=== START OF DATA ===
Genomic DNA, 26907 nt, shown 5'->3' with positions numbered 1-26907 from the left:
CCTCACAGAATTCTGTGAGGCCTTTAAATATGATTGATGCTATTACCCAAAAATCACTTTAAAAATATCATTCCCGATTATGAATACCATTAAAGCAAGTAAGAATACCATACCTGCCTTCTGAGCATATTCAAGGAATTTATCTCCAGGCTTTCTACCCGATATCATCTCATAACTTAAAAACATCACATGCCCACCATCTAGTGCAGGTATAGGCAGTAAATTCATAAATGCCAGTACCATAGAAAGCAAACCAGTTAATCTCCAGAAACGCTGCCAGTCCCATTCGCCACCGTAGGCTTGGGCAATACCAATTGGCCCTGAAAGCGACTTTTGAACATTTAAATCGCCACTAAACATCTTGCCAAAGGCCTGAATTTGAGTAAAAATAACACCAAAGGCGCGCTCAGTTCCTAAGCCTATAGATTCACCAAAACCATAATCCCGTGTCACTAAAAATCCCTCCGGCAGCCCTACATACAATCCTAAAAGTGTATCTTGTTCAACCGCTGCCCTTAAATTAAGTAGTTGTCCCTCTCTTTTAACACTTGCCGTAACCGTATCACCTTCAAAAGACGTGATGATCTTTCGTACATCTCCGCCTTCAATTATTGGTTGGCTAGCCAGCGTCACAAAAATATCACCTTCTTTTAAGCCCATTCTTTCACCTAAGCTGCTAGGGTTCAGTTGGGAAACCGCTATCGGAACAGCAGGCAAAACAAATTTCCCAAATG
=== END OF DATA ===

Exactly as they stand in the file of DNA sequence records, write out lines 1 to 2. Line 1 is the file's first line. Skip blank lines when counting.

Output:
Genomic DNA, 26907 nt, shown 5'->3' with positions numbered 1-26907 from the left:
CCTCACAGAATTCTGTGAGGCCTTTAAATATGATTGATGCTATTACCCAAAAATCACTTTAAAAATATCATTCCCGATTATGAATACCATTAAAGCAAGTAAGAATACCATACCTGCCTTCTGAGCATATTCAAGGAATTTATCTCCAGGCTTTCTACCCGATATCATCTCATAACTTAAAAACATCACATGCCCACCATCTAGTGCAGGTATAGGCAGTAAATTCATAAATGCCAGTACCATAGAAAGCAAACCAGTTAATCTCCAGAAACGCTGCCAGTCCCATTCGCCACCGTAGGCTTGGGCAATACCAATTGGCCCTGAAAGCGACTTTTGAACATTTAAATCGCCACTAAACATCTTGCCAAAGGCCTGAATTTGAGTAAAAATAACACCAAAGGCGCGCTCAGTTCCTAAGCCTATAGATTCACCAAAACCATAATCCCGTGTCACTAAAAATCCCTCCGGCAGCCCTACATACAATCCTAAAAGTGTATCTTGTTCAACCGCTGCCCTTAAATTAAGTAGTTGTCCCTCTCTTTTAACACTTGCCGTAACCGTATCACCTTCAAAAGACGTGATGATCTTTCGTACATCTCCGCCTTCAATTATTGGTTGGCTAGCCAGCGTCACAAAAATATCACCTTCTTTTAAGCCCATTCTTTCACCTAAGCTGCTAGGGTTCAGTTGGGAAACCGCTATCGGAACAGCAGGCAAAACAAATTTCCCAAATG